You have always placed disproportionate stock in Vietnam's singularly disastrous consequences.
The current post is no exception to this seeming iron rule of American history:
"Now my contemporaries' rebellion took off, of course, because of our parents' generation's catastrophic mistake, the Vietnam War..."
My own view is that our contemporaries' rebellion you discuss would very likely have happened anyway to a great extent for many other reasons and causes besides Vietnam, albeit somewhat less violently, even in the absence of Johnson's decision to go into Vietnam.
All the best

Feryl said...

"Meanwhile, the problem of defining one's self as a sexual being, and deciding what that definition will still mean for one's life, remains. A small but growing number of today's students are taking a more radical approach to it by rejecting traditional gender roles and definitions."

Gen Z was born from 1996-the present. These are not Millennials. Jonathan Haidt has done a lot of research regarding the psyches of modern youth, and he says that many of the campus trends of the mid-late 2010's were driven by Gen Z. He says that Millennials (those born from about 1981-1995) have less anxiety, and more strength/confidence. Gen Z was raised to a large degree by Gen X parents. Over-protective parenting intensified in the 2000's, and has prevented Gen Z from hitting a lot of important milestones in their emotional development (they have weak coping skills due to a lack of experience with early difficulties).

Speaking as a 34 year old from a middle class Midwestern background, I feel that many earlier Millennials don't have much invested in the current ideological trends on campuses. For X-ers and most Millennials, their just wasn't that much in the way of "intense" activism when we went to college in the 1980's, 90's, and 2000's (and some of us didn't go college at a young age in the first place). Haidt says that the "burst" of campus activism we saw in the mid-2010's can be traced to when the first cohort of Gen Z attended college.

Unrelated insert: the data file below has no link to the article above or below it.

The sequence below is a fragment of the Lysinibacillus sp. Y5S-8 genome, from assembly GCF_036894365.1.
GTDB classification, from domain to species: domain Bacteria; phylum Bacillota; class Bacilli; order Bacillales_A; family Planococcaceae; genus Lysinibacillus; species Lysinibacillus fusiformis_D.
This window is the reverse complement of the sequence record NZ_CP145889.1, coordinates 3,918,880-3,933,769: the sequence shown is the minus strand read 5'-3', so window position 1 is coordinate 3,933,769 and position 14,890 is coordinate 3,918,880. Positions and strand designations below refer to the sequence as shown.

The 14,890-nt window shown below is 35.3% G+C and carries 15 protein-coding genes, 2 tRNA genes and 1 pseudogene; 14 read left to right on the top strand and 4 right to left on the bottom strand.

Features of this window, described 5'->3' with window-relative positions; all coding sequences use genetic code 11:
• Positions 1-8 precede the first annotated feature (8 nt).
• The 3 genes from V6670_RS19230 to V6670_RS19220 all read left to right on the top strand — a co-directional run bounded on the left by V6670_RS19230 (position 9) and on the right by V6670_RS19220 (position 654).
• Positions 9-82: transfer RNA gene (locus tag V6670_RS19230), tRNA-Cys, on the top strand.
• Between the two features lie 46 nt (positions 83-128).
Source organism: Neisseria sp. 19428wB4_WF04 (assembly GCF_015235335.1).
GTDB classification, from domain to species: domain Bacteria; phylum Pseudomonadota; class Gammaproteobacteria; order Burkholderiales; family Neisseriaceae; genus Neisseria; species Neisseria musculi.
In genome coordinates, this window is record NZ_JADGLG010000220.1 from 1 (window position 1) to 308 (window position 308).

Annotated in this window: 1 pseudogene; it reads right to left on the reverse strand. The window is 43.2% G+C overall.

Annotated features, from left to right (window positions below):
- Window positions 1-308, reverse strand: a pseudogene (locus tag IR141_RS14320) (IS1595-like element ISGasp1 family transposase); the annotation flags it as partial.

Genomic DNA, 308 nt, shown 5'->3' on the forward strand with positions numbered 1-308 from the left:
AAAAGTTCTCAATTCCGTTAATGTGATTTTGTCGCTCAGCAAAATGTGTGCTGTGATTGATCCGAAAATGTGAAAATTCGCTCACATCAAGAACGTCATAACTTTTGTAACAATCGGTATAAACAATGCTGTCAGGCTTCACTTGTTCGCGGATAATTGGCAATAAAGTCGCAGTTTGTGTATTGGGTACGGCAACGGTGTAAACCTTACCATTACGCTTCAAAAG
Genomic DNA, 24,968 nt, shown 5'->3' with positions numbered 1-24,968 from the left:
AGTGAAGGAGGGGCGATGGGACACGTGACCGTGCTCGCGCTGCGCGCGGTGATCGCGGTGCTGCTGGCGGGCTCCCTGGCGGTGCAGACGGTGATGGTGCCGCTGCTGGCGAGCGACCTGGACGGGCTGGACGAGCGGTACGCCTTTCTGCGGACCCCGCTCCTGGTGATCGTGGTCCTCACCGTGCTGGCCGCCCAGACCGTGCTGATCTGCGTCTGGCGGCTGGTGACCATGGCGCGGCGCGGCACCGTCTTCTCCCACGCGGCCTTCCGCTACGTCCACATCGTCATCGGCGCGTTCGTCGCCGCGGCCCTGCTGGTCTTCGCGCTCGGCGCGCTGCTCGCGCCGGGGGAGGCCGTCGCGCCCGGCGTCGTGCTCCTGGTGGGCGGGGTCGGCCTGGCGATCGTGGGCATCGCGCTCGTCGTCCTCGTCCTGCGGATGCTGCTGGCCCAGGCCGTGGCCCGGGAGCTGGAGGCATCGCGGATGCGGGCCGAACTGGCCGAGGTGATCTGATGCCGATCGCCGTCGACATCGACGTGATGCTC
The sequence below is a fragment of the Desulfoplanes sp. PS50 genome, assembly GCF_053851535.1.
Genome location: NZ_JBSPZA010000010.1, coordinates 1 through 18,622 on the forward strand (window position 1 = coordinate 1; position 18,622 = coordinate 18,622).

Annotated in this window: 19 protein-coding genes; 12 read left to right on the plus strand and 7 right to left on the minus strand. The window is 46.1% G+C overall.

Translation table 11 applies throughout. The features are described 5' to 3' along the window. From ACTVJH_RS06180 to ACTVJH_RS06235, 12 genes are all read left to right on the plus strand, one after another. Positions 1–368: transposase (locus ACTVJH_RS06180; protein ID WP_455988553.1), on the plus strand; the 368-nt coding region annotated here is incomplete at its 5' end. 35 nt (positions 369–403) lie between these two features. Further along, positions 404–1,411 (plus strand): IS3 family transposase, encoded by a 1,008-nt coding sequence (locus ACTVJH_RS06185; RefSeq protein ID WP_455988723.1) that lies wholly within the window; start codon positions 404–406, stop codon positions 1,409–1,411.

I also think that Boomers were regarded as an "activist" generation, and this turned X-ers and Millennials away from activism to some degree; Gen Z, however, don't have much familiarity with Boomers, and as such, they don't feel any inclination to reject what some consider to be the "negative" aspects of Boomer culture (like arrogant activism).

Those from an elite background (and those aspiring to elite status) have heavily disassociated themselves from working class people. Peter Turchin has a lot of data indicating that since about 1975, elites have knowingly been widening the economic and cultural gap between the top 20% or so of earners/wealth holders, leaving less and less for the remaining 80% (as such, the middle class has disappeared over the last 20 years). Long gone are the days when even one party (much less both parties) chiefly concerned themselves with the well being of the working and lower middle class American worker. Turching says that the year 2000 was the beginning of a new Gilded Age.

I think that any helpful reform of the system must include measures of economic populism designed to rein in arrogant and overly consumptive elites. Mania regarding "identity" is a futile distraction which hinders the necessary reforms from being implemented (for example, the corporate elite is much more in favor of Left wing ID politics than actual economic Leftism designed to strengthen the position of all mid-lower class people; that ought to tell you something).

Jude Hammerle said...

Dear Dr. Kaiser,

I think I just saw you in the stands at Fenway as I watched on TV--Red polo shirt, Tuesday 6/11 Texas, tied 3-3 after 3.

Jude